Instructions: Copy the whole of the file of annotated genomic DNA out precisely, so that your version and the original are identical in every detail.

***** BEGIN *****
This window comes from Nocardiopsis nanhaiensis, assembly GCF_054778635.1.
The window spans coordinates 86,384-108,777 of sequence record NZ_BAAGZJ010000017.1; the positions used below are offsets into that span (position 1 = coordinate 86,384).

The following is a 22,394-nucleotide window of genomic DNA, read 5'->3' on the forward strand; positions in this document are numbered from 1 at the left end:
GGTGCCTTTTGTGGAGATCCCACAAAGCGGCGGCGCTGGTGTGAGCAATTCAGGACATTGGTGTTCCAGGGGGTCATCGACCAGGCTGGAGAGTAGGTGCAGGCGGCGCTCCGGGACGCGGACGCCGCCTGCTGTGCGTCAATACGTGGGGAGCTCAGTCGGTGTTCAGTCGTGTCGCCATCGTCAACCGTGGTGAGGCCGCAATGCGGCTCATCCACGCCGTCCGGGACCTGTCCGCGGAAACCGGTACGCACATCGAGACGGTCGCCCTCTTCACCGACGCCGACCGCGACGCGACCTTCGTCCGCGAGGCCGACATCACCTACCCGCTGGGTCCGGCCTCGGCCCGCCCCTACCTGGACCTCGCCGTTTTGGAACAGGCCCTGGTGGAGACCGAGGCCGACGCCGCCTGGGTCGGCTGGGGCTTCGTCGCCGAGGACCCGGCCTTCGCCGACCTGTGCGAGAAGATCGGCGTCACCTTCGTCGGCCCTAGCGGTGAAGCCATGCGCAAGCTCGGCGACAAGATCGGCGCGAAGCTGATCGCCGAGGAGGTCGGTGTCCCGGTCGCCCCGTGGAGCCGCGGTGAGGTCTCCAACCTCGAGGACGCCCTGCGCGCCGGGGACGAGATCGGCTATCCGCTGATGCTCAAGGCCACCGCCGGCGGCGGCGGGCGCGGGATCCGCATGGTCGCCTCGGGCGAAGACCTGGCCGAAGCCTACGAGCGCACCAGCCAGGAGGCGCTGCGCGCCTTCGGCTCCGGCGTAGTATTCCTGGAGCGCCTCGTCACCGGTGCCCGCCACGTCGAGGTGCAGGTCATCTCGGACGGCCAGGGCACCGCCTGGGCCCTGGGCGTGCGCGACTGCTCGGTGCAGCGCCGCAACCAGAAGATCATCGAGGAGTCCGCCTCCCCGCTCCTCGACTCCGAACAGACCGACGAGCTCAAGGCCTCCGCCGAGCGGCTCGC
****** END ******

This window comes from Nocardiopsis nanhaiensis, assembly GCF_054778635.1.
The window spans coordinates 86,384-108,777 of sequence record NZ_BAAGZJ010000017.1; the positions used below are offsets into that span (position 1 = coordinate 86,384).

The following is a 22,394-nucleotide window of genomic DNA, read 5'->3' on the forward strand; positions in this document are numbered from 1 at the left end:
GGTGCCTTTTGTGGAGATCCCACAAAGCGGCGGCGCTGGTGTGAGCAATTCAGGACATTGGTGTTCCAGGGGGTCATCGACCAGGCTGGAGAGTAGGTGCAGGCGGCGCTCCGGGACGCGGACGCCGCCTGCTGTGCGTCAATACGTGGGGAGCTCAGTCGGTGTTCAGTCGTGTCGCCATCGTCAACCGTGGTGAGGCCGCAATGCGGCTCATCCACGCCGTCCGGGACCTGTCCGCGGAAACCGGTACGCACATCGAGACGGTCGCCCTCTTCACCGACGCCGACCGCGACGCGACCTTCGTCCGCGAGGCCGACATCACCTACCCGCTGGGTCCGGCCTCGGCCCGCCCCTACCTGGACCTCGCCGTTTTGGAACAGGCCCTGGTGGAGACCGAGGCCGACGCCGCCTGGGTCGGCTGGGGCTTCGTCGCCGAGGACCCGGCCTTCGCCGACCTGTGCGAGAAGATCGGCGTCACCTTCGTCGGCCCTAGCGGTGAAGCCATGCGCAAGCTCGGCGACAAGATCGGCGCGAAGCTGATCGCCGAGGAGGTCGGTGTCCCGGTCGCCCCGTGGAGCCGCGGTGAGGTCTCCAACCTCGAGGACGCCCTGCGCGCCGGGGACGAGATCGGCTATCCGCTGATGCTCAAGGCCACCGCCGGCGGCGGCGGGCGCGGGATCCGCATGGTCGCCTCGGGCGAAGACCTGGCCGAAGCCTACGAGCGCACCAGCCAGGAGGCGCTGCGCGCCTTCGGCTCCGGCGTAGTATTCCTGGAGCGCCTCGTCACCGGTGCCCGCCACGTCGAGGTGCAGGTCATCTCGGACGGCCAGGGCACCGCCTGGGCCCTGGGCGTGCGCGACTGCTCGGTGCAGCGCCGCAACCAGAAGATCATCGAGGAGTCCGCCTCCCCGCTCCTCGACTCCGAACAGACCGACGAGCTCAAGGCCTCCGCCGAGCGGCTCGC